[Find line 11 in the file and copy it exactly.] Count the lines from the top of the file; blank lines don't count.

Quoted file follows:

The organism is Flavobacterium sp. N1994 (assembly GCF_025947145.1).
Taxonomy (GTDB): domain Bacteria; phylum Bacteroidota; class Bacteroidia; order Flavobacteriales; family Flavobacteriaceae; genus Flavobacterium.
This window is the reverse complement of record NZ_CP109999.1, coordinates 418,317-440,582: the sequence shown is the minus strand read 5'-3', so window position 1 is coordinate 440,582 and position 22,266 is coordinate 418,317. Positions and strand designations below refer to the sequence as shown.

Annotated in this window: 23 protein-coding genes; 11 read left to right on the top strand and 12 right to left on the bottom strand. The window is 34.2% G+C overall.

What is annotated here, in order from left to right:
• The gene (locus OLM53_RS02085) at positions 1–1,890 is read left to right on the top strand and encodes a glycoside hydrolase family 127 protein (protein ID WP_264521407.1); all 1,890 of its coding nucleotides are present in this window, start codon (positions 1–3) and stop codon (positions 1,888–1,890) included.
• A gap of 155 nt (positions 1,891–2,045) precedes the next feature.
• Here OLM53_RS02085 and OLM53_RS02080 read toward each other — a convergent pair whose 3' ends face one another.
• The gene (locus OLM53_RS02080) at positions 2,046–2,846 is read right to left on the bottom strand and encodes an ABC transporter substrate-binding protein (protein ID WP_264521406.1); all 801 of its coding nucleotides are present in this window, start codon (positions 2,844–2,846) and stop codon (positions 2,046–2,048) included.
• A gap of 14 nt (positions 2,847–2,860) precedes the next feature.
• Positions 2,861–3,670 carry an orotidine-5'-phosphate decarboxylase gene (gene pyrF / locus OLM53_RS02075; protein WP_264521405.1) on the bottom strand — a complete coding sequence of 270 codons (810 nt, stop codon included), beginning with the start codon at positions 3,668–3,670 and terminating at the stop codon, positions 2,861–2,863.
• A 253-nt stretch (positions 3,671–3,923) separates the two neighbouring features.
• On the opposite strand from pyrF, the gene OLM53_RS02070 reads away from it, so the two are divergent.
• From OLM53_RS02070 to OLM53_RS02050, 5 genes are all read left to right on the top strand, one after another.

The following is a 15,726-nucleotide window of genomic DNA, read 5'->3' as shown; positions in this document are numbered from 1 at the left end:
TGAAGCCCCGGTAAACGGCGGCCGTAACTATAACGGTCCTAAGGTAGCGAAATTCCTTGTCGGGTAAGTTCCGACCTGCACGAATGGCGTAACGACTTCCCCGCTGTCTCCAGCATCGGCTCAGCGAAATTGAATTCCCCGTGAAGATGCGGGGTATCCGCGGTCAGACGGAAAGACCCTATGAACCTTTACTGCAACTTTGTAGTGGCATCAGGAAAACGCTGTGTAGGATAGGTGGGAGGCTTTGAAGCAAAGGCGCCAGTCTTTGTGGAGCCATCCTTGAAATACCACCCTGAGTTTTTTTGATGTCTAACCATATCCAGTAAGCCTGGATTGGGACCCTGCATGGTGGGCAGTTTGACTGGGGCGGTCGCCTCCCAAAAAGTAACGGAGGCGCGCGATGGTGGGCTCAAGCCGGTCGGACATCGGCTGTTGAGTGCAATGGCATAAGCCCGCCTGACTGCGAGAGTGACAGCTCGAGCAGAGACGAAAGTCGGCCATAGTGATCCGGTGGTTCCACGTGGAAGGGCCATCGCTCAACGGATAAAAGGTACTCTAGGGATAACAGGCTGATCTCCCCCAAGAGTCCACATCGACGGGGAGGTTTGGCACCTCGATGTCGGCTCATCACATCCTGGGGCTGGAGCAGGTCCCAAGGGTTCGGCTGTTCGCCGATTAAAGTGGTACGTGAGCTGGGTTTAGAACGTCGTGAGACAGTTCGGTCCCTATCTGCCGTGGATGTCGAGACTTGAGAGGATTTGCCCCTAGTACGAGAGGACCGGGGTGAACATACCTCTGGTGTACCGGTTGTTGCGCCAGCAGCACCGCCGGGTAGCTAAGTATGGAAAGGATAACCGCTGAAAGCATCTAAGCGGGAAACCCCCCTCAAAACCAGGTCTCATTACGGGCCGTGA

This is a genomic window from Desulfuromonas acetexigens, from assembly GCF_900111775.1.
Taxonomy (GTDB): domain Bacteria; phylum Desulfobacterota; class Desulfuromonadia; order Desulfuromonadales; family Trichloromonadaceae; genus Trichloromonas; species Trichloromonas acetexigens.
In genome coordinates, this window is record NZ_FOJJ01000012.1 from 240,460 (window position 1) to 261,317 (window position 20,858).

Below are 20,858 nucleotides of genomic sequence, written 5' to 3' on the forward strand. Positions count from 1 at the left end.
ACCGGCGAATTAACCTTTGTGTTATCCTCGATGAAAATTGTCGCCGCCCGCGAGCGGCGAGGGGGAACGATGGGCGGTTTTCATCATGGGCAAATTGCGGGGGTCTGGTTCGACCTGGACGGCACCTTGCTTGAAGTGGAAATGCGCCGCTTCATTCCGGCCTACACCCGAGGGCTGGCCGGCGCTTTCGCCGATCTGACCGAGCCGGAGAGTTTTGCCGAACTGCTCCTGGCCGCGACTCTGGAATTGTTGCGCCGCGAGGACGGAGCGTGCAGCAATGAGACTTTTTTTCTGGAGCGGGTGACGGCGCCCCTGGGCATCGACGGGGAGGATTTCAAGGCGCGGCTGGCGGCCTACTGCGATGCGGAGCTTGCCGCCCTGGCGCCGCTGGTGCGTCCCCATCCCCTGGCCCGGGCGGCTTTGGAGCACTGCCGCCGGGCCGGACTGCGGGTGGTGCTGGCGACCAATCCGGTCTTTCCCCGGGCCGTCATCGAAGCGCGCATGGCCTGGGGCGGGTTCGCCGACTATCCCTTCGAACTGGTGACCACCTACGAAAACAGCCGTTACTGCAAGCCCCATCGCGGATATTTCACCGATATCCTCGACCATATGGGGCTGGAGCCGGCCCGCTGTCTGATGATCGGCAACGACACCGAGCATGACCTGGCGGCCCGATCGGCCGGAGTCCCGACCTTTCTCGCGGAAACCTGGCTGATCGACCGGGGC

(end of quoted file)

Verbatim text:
• Positions 2,861–3,670 carry an orotidine-5'-phosphate decarboxylase gene (gene pyrF / locus OLM53_RS02075; protein WP_264521405.1) on the bottom strand — a complete coding sequence of 270 codons (810 nt, stop codon included), beginning with the start codon at positions 3,668–3,670 and terminating at the stop codon, positions 2,861–2,863.